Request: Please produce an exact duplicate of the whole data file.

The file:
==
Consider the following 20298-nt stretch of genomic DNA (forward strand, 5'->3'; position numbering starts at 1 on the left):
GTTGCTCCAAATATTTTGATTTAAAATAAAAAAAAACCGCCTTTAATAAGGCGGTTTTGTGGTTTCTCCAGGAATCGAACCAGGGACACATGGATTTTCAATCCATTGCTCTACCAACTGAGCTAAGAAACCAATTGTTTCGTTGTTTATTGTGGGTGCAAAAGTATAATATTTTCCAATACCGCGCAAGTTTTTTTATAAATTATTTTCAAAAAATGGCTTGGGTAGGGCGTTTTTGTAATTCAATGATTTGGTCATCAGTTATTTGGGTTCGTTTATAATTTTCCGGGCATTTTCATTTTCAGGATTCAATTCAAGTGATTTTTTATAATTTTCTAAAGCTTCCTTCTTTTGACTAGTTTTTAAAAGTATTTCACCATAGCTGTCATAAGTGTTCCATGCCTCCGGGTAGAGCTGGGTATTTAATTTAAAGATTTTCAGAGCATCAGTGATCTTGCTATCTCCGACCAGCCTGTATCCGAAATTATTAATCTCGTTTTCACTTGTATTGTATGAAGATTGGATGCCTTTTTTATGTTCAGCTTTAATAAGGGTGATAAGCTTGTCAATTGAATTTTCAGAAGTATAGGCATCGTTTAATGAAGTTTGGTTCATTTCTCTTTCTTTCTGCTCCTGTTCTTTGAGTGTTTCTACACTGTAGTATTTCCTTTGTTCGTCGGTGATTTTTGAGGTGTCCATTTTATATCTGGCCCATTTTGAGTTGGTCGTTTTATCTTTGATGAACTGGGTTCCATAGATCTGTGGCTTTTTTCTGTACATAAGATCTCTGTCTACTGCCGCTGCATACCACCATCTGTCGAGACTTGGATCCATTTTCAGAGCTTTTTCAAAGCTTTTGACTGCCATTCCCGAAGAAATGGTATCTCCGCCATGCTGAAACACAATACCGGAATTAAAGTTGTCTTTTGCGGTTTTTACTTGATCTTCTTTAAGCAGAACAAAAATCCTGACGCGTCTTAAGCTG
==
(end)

Consider the following 20298-nt stretch of genomic DNA (forward strand, 5'->3'; position numbering starts at 1 on the left):
GTTGCTCCAAATATTTTGATTTAAAATAAAAAAAAACCGCCTTTAATAAGGCGGTTTTGTGGTTTCTCCAGGAATCGAACCAGGGACACATGGATTTTCAATCCATTGCTCTACCAACTGAGCTAAGAAACCAATTGTTTCGTTGTTTATTGTGGGTGCAAAAGTATAATATTTTCCAATACCGCGCAAGTTTTTTTATAAATTATTTTCAAAAAATGGCTTGGGTAGGGCGTTTTTGTAATTCAATGATTTGGTCATCAGTTATTTGGGTTCGTTTATAATTTTCCGGGCATTTTCATTTTCAGGATTCAATTCAAGTGATTTTTTATAATTTTCTAAAGCTTCCTTCTTTTGACTAGTTTTTAAAAGTATTTCACCATAGCTGTCATAAGTGTTCCATGCCTCCGGGTAGAGCTGGGTATTTAATTTAAAGATTTTCAGAGCATCAGTGATCTTGCTATCTCCGACCAGCCTGTATCCGAAATTATTAATCTCGTTTTCACTTGTATTGTATGAAGATTGGATGCCTTTTTTATGTTCAGCTTTAATAAGGGTGATAAGCTTGTCAATTGAATTTTCAGAAGTATAGGCATCGTTTAATGAAGTTTGGTTCATTTCTCTTTCTTTCTGCTCCTGTTCTTTGAGTGTTTCTACACTGTAGTATTTCCTTTGTTCGTCGGTGATTTTTGAGGTGTCCATTTTATATCTGGCCCATTTTGAGTTGGTCGTTTTATCTTTGATGAACTGGGTTCCATAGATCTGTGGCTTTTTTCTGTACATAAGATCTCTGTCTACTGCCGCTGCATACCACCATCTGTCGAGACTTGGATCCATTTTCAGAGCTTTTTCAAAGCTTTTGACTGCCATTCCCGAAGAAATGGTATCTCCGCCATGCTGAAACACAATACCGGAATTAAAGTTGTCTTTTGCGGTTTTTACTTGATCTTCTTTAAGCAGAACAAAAATCCTGACGCGTCTTAAGCTG